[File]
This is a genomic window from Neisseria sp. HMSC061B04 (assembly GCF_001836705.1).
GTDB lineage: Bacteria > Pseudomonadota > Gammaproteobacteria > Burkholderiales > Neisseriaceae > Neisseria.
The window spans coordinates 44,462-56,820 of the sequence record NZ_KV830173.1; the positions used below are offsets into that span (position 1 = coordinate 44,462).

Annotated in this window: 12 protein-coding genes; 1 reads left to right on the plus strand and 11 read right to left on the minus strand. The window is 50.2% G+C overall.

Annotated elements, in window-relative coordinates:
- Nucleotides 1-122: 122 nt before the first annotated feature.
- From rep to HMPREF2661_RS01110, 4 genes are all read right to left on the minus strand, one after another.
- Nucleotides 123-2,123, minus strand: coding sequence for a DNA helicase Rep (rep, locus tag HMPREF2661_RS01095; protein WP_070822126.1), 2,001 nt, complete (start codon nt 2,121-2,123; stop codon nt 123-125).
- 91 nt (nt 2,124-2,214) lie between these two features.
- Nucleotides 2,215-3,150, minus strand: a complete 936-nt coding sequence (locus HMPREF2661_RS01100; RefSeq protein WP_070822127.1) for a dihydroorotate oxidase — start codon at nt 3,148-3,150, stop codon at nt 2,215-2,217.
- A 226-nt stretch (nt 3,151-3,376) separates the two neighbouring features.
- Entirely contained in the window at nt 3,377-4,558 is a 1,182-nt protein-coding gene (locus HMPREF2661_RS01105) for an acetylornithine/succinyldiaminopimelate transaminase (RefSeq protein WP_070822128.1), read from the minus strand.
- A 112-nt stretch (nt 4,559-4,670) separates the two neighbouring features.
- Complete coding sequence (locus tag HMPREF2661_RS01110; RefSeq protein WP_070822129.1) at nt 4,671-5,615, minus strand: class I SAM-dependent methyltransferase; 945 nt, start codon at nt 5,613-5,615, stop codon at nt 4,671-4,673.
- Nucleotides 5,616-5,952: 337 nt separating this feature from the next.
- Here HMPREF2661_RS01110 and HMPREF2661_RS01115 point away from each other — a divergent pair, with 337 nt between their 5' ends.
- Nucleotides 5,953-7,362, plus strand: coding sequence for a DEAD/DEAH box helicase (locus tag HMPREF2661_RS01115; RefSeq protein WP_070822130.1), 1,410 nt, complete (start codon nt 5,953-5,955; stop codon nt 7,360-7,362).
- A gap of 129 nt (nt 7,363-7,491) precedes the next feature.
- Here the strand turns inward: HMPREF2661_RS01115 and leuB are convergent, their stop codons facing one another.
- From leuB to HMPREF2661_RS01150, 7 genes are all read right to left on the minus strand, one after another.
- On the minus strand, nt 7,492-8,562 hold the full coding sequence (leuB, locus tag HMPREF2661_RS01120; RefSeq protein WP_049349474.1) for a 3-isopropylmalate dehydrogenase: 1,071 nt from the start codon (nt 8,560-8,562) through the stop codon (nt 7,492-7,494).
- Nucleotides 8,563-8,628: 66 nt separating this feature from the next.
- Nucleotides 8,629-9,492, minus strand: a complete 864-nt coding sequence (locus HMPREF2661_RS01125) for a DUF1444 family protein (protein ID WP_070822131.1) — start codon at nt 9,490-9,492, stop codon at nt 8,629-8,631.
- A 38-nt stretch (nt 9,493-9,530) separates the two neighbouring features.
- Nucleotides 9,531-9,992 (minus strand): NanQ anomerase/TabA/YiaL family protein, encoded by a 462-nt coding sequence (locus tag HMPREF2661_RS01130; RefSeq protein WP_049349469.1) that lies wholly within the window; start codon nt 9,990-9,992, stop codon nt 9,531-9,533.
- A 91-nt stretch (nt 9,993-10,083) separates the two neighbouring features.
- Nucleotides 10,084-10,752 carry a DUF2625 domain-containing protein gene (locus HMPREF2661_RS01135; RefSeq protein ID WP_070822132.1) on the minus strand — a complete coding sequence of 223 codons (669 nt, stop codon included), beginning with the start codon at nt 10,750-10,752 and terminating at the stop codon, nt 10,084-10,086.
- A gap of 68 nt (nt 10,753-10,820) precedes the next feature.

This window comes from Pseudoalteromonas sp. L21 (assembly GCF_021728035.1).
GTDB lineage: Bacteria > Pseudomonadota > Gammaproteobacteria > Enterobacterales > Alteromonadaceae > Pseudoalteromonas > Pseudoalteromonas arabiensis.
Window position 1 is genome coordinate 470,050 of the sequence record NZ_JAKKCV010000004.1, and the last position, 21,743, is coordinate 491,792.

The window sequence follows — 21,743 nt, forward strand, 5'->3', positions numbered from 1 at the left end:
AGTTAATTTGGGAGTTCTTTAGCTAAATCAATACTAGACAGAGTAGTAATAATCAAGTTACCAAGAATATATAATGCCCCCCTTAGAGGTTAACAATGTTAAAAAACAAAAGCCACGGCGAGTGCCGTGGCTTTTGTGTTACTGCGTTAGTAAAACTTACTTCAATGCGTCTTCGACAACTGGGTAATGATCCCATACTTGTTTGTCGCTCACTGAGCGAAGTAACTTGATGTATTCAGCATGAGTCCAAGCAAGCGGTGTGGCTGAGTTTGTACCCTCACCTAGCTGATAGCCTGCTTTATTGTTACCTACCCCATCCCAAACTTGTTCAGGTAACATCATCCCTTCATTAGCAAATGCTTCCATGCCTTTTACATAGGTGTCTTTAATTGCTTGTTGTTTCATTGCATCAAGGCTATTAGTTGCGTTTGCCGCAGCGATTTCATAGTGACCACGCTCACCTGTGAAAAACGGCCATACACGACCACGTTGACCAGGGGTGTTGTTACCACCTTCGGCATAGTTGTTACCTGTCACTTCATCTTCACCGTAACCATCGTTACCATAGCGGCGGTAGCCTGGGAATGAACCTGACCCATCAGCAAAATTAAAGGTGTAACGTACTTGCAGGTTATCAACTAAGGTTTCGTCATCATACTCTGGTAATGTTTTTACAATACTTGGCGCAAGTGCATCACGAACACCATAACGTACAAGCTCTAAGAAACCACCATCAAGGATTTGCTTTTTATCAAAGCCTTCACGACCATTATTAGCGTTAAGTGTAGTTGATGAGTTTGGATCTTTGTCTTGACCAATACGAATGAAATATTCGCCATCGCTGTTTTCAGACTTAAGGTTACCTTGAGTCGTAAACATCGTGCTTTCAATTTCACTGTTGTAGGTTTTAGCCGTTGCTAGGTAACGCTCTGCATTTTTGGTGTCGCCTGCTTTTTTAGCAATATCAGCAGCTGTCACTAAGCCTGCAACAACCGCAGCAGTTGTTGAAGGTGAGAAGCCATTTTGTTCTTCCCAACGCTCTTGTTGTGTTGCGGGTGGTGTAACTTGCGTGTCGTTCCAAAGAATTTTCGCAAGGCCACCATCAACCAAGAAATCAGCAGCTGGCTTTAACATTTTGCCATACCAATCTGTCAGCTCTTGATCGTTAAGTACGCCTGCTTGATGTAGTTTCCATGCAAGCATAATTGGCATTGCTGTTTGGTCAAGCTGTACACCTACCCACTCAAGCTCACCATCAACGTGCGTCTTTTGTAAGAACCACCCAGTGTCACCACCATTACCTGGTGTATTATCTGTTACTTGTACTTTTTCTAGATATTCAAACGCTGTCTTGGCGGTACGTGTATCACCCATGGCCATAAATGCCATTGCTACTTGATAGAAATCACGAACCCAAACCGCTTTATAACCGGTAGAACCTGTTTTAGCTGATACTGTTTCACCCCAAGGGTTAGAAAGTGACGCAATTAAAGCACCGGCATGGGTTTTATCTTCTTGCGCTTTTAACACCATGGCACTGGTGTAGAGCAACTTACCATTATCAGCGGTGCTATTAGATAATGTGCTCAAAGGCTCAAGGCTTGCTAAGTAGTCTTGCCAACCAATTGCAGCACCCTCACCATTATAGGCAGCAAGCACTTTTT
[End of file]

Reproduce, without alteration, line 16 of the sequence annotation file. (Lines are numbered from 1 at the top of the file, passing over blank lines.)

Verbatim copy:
- Here HMPREF2661_RS01110 and HMPREF2661_RS01115 point away from each other — a divergent pair, with 337 nt between their 5' ends.